Yahoo Sports has reported today that James Harden is disappointed that the team that drafted him and put his face on the map was unwilling to let him take a few more hours to evaluate what James describes as the most profound decision of his entire life. With just an hour to think through his options, James Harden (whose agent Rob Pelinka was surely assuring him of his max contract caliber) decided to decline the modest extension that Oklahoma City offered. Thunder general manager Sam Presti then did what any good executive working with the Thunder's particular set of circumstances would have done: he traded James Harden.
"After everything we established – everything we had done – you give me an hour?" Harden told Yahoo! Sports on Monday afternoon. "This was one of the biggest decisions of my life. I wanted to go home and pray about it. It hurt me. It hurt."
Asked if additional time might have caused him to accept a deal several million dollars short of the $60 million maximum contract Harden had long sought, he responded: "Who knows? Another day, who knows what another day would've done?
Harden was a pivotal piece on a dominant team that came a couple of good games away from winning a ring last summer. During his time in Oklahoma City, James Harden was exposed to some of the best teammates and fans that the NBA has to offer. I can't imagine a better habitat for a young player to begin his professional career in. Regardless of just how nurturing that environment might have been, Harden understands that being on a team like the Rockets gives him the opportunity to take his career to the next level.
Looking back a week later, Harden believes he likely had to leave his sixth-man role in Oklahoma City and become what Houston general manager Daryl Morey calls the Rockets' "foundational player" for the public to truly understand the depth of Harden's abilities.
"I was there with talented guys in Oklahoma City, some All-Star guys, and I would've been in the back seat there – which I was fine with – but I wouldn't have gotten the chance to show how talented I really am," Harden said. "It's a different opportunity for me here."
Why did Sam Presti stonewall further negotiations with a player so obviously as talented as James Harden you ask? Presti is a GM known for his skill at evaluating talent prior to draft night and has to be proud of his 2009 third overall selection. Here's the angle from both Houston and Oklahoma City's front offices:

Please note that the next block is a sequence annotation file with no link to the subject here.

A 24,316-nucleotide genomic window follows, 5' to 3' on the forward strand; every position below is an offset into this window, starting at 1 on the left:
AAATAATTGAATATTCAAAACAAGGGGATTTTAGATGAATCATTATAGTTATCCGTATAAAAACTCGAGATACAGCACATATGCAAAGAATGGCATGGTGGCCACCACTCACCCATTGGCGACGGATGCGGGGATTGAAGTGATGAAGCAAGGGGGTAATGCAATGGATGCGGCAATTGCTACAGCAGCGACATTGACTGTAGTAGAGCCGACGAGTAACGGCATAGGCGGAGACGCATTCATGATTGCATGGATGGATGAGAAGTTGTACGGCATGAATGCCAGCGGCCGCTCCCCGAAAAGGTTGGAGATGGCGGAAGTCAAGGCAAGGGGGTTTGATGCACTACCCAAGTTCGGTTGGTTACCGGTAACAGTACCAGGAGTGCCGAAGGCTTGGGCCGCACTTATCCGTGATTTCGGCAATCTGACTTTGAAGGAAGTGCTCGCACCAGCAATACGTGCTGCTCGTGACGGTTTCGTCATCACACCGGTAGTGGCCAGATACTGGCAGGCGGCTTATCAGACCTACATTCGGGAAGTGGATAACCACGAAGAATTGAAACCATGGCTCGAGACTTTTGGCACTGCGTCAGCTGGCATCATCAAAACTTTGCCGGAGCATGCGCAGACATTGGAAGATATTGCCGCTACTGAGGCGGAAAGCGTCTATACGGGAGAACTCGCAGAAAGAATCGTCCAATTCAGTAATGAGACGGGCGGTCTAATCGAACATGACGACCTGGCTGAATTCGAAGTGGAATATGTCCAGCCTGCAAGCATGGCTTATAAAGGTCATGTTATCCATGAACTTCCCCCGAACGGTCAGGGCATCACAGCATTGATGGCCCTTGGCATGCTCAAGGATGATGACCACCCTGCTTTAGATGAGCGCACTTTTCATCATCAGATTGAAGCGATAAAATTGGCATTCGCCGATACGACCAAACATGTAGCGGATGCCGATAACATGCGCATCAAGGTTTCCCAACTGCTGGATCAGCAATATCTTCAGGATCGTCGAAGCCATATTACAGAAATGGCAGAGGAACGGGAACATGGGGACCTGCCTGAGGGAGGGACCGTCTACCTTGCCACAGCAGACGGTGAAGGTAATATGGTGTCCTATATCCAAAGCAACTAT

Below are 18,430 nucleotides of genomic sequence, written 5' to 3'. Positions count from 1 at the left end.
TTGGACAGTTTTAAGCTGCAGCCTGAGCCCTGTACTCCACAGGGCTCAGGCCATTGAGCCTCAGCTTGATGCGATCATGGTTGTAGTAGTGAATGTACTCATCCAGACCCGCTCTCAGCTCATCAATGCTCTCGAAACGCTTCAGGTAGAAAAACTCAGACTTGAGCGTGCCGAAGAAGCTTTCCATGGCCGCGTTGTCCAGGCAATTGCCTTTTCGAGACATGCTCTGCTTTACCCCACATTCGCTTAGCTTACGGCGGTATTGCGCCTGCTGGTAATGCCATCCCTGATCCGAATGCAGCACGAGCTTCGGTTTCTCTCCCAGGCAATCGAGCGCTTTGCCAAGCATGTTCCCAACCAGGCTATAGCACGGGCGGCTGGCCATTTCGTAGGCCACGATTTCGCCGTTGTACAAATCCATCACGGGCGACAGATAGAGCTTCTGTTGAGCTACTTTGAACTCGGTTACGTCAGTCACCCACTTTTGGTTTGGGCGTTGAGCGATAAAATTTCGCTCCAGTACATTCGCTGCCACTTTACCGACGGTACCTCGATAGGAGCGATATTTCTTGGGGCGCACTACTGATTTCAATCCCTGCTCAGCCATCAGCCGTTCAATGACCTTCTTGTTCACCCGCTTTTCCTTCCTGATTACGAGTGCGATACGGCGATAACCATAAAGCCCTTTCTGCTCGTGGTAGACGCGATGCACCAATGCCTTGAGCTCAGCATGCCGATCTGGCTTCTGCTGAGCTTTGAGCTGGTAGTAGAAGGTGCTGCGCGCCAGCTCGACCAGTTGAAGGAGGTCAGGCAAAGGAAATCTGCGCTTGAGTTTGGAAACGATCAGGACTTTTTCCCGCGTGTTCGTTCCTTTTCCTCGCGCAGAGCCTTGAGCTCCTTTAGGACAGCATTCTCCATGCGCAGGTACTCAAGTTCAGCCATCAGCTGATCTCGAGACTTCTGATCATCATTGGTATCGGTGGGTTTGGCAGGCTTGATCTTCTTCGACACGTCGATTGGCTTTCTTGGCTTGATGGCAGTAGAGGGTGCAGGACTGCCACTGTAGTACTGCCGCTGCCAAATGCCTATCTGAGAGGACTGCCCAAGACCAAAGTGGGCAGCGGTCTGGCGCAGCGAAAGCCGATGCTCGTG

Thunder and Rockets executives give the same explanation for the timing of the trade four days prior to the Oct. 31 deadline for contract extensions: Houston needed a deal done on that Saturday, because Rockets officials felt that was the bare minimum to assure they could get their eventual five-year, $80 million deal with Harden into place.
Houston had been pressing hard to complete the trade on that Friday, but Thunder GM Sam Presti waited until Saturday to present his final offer with a 60-minute deadline to accept. Presti believed the Thunder would've lost leverage in potential trade packages if rivals weren't sure they could keep Harden off the restricted free-agent market next summer.
What do I think? Well, I'm glad you asked. I don't think James Harden is too steamed with his $80 million over five years and his opportunity to be the alpha dog. I'm sure that parting with Durant, Westbrook, Coach Brooks and company was not something he enjoyed doing but James Harden's career has been cleared for take off in a way that just couldn't have happened on Kevin Durant's team. Harden feels he was wronged when he was given so little time to make such a huge decision, but the Thunder needed to move quickly to make the best out of a bad situation. During a webcast today, Rockets reporter Jason Friedman mentioned that Adrian Wojnarowski had been in Houston for three straight days for the first time since... ever. I think Wojnarowski is bored with the professionalism with which the entire situation has unfolded and he is trying to tell a story that just doesn't carry much weight. I can also tell from the tone of the article that Harden is clearly not dwelling on what transpired between him and Oklahoma City's management and that he has his gaze tightly focused on his future in Clutch City. Sam Presti is one hell of a good general manager and I think he did what he could to avoid the kind of dramatic situation that Dwight Howard, Chris Paul, Carmelo Anthony and countless other stars have inflicted on their previous teams.
What do you think Rockets fans? Red flag or non-issue?